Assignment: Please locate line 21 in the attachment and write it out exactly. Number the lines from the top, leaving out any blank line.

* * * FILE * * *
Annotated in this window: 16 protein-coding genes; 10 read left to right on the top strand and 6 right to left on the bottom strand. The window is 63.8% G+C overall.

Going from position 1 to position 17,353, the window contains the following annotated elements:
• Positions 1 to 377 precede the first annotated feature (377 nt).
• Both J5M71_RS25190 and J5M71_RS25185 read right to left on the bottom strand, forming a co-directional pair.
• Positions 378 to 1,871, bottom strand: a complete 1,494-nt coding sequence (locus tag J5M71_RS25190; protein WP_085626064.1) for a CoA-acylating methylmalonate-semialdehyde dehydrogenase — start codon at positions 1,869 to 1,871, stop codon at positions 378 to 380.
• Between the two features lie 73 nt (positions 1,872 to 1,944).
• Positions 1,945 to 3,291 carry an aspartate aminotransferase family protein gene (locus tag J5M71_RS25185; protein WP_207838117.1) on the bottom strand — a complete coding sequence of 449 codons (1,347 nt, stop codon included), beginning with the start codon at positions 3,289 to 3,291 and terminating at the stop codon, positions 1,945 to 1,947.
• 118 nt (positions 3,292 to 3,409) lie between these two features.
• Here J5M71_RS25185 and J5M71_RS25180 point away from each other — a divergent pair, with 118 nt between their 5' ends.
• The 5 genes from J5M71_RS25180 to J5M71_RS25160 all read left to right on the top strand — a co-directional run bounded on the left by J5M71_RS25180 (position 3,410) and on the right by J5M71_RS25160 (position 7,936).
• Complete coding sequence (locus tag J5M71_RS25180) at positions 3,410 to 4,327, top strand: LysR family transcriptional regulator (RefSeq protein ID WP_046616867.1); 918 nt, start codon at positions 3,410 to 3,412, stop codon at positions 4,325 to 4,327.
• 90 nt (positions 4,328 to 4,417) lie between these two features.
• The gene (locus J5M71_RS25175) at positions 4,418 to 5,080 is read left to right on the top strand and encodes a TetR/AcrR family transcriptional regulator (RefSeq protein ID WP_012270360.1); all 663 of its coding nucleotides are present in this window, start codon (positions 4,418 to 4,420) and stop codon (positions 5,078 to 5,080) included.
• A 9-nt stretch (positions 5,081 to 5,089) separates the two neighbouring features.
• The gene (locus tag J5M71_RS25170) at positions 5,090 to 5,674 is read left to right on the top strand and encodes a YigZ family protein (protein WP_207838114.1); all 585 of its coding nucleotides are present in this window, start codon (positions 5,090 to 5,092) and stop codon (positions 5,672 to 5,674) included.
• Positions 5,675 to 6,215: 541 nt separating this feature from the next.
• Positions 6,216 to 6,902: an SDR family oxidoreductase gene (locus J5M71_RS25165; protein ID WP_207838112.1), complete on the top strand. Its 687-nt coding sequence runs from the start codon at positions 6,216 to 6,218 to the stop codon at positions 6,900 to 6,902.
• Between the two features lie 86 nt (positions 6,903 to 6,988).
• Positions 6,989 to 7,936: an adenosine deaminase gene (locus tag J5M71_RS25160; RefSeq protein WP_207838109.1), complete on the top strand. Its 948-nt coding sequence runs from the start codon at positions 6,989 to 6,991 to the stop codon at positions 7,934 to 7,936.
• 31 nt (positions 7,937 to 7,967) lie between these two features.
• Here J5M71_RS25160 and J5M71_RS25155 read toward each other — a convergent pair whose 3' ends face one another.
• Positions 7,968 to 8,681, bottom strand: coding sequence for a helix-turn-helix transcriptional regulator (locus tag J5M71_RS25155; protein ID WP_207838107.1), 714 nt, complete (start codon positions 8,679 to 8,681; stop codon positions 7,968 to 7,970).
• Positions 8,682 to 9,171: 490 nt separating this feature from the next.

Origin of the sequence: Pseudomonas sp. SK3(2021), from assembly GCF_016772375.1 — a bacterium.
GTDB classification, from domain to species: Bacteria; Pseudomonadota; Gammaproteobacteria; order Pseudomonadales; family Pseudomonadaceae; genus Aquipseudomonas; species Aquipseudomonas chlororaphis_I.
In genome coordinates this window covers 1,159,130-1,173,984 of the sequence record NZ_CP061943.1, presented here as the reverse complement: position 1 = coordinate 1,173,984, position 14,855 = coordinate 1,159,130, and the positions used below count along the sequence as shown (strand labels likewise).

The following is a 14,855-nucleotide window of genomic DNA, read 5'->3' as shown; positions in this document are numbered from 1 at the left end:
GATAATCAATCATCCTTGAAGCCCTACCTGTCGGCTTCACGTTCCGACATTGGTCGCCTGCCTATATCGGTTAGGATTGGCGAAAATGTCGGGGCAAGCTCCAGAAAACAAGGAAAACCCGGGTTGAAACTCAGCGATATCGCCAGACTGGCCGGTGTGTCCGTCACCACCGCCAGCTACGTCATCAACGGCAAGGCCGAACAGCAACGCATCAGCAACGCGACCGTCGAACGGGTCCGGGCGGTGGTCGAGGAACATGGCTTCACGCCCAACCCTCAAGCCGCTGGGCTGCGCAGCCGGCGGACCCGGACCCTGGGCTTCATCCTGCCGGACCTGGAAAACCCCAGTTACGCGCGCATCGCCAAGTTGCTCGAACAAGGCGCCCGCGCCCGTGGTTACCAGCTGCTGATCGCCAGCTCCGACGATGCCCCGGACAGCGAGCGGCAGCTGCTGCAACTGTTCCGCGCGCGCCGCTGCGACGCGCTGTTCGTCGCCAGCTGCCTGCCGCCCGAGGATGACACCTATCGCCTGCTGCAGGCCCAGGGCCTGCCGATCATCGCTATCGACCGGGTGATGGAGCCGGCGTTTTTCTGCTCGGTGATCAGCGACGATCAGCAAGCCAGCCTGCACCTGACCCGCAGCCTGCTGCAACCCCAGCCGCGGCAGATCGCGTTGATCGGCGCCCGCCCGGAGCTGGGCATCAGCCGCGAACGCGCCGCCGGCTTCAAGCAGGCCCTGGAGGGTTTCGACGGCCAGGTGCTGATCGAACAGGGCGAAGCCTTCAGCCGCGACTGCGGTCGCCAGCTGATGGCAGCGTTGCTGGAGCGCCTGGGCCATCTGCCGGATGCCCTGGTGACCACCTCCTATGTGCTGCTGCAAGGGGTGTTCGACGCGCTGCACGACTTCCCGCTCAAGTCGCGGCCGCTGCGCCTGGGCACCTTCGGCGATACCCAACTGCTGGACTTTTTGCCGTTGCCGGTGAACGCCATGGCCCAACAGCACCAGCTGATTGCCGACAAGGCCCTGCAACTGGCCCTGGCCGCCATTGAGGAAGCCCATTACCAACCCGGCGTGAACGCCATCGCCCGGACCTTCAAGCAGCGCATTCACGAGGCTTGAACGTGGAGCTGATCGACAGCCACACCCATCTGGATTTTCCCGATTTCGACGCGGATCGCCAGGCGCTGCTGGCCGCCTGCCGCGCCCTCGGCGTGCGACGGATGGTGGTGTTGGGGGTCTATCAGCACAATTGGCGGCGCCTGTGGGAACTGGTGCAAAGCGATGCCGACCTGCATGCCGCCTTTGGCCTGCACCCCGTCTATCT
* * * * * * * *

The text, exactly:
• Here J5M71_RS25160 and J5M71_RS25155 read toward each other — a convergent pair whose 3' ends face one another.